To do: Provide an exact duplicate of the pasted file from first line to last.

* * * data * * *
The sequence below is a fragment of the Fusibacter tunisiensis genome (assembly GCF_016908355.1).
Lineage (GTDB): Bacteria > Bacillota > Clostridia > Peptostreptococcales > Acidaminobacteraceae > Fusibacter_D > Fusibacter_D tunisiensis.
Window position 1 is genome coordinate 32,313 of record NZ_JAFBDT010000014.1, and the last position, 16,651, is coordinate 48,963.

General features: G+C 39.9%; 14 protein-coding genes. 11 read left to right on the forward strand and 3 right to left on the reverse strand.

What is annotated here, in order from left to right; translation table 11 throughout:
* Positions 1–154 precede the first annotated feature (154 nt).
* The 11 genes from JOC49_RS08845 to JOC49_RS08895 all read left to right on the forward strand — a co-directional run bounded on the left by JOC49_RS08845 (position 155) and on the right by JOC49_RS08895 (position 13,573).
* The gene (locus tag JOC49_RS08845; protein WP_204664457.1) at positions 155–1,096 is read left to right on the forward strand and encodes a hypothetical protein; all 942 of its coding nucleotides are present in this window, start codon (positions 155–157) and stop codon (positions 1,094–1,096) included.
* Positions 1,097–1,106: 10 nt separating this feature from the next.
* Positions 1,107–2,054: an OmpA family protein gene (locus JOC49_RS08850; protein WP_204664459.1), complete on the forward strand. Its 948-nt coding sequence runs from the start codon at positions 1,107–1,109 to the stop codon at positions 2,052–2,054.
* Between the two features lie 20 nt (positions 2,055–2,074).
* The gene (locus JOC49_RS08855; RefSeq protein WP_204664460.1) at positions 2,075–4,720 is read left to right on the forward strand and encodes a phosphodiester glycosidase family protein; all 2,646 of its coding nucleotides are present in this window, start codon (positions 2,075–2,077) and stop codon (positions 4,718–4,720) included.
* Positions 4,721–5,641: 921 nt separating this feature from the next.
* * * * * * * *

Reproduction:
The sequence below is a fragment of the Fusibacter tunisiensis genome (assembly GCF_016908355.1).
Lineage (GTDB): Bacteria > Bacillota > Clostridia > Peptostreptococcales > Acidaminobacteraceae > Fusibacter_D > Fusibacter_D tunisiensis.
Window position 1 is genome coordinate 32,313 of record NZ_JAFBDT010000014.1, and the last position, 16,651, is coordinate 48,963.

General features: G+C 39.9%; 14 protein-coding genes. 11 read left to right on the forward strand and 3 right to left on the reverse strand.

What is annotated here, in order from left to right; translation table 11 throughout:
* Positions 1–154 precede the first annotated feature (154 nt).
* The 11 genes from JOC49_RS08845 to JOC49_RS08895 all read left to right on the forward strand — a co-directional run bounded on the left by JOC49_RS08845 (position 155) and on the right by JOC49_RS08895 (position 13,573).
* The gene (locus tag JOC49_RS08845; protein WP_204664457.1) at positions 155–1,096 is read left to right on the forward strand and encodes a hypothetical protein; all 942 of its coding nucleotides are present in this window, start codon (positions 155–157) and stop codon (positions 1,094–1,096) included.
* Positions 1,097–1,106: 10 nt separating this feature from the next.
* Positions 1,107–2,054: an OmpA family protein gene (locus JOC49_RS08850; protein WP_204664459.1), complete on the forward strand. Its 948-nt coding sequence runs from the start codon at positions 1,107–1,109 to the stop codon at positions 2,052–2,054.
* Between the two features lie 20 nt (positions 2,055–2,074).
* The gene (locus JOC49_RS08855; RefSeq protein WP_204664460.1) at positions 2,075–4,720 is read left to right on the forward strand and encodes a phosphodiester glycosidase family protein; all 2,646 of its coding nucleotides are present in this window, start codon (positions 2,075–2,077) and stop codon (positions 4,718–4,720) included.
* Positions 4,721–5,641: 921 nt separating this feature from the next.